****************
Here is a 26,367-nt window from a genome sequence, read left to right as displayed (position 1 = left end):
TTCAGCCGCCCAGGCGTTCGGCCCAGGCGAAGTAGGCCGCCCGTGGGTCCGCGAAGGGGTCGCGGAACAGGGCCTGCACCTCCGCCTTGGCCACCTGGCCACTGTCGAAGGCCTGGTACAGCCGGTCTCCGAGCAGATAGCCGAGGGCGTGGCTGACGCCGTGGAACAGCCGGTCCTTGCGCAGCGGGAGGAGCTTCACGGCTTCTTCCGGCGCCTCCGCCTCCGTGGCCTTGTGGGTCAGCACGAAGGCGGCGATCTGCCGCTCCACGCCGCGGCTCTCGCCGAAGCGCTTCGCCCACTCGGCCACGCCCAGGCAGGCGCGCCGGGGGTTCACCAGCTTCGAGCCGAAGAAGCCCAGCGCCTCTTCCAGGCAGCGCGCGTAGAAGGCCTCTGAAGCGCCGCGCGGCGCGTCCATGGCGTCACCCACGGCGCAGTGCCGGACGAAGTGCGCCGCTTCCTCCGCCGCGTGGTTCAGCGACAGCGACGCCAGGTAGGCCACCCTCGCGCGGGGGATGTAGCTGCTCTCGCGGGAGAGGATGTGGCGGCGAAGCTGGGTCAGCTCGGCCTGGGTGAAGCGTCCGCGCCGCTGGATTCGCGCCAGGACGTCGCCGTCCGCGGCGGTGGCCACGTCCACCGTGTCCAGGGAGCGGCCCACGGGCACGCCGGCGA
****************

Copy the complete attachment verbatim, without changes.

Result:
Here is a 26,367-nt window from a genome sequence, read left to right as displayed (position 1 = left end):
TTCAGCCGCCCAGGCGTTCGGCCCAGGCGAAGTAGGCCGCCCGTGGGTCCGCGAAGGGGTCGCGGAACAGGGCCTGCACCTCCGCCTTGGCCACCTGGCCACTGTCGAAGGCCTGGTACAGCCGGTCTCCGAGCAGATAGCCGAGGGCGTGGCTGACGCCGTGGAACAGCCGGTCCTTGCGCAGCGGGAGGAGCTTCACGGCTTCTTCCGGCGCCTCCGCCTCCGTGGCCTTGTGGGTCAGCACGAAGGCGGCGATCTGCCGCTCCACGCCGCGGCTCTCGCCGAAGCGCTTCGCCCACTCGGCCACGCCCAGGCAGGCGCGCCGGGGGTTCACCAGCTTCGAGCCGAAGAAGCCCAGCGCCTCTTCCAGGCAGCGCGCGTAGAAGGCCTCTGAAGCGCCGCGCGGCGCGTCCATGGCGTCACCCACGGCGCAGTGCCGGACGAAGTGCGCCGCTTCCTCCGCCGCGTGGTTCAGCGACAGCGACGCCAGGTAGGCCACCCTCGCGCGGGGGATGTAGCTGCTCTCGCGGGAGAGGATGTGGCGGCGAAGCTGGGTCAGCTCGGCCTGGGTGAAGCGTCCGCGCCGCTGGATTCGCGCCAGGACGTCGCCGTCCGCGGCGGTGGCCACGTCCACCGTGTCCAGGGAGCGGCCCACGGGCACGCCGGCGA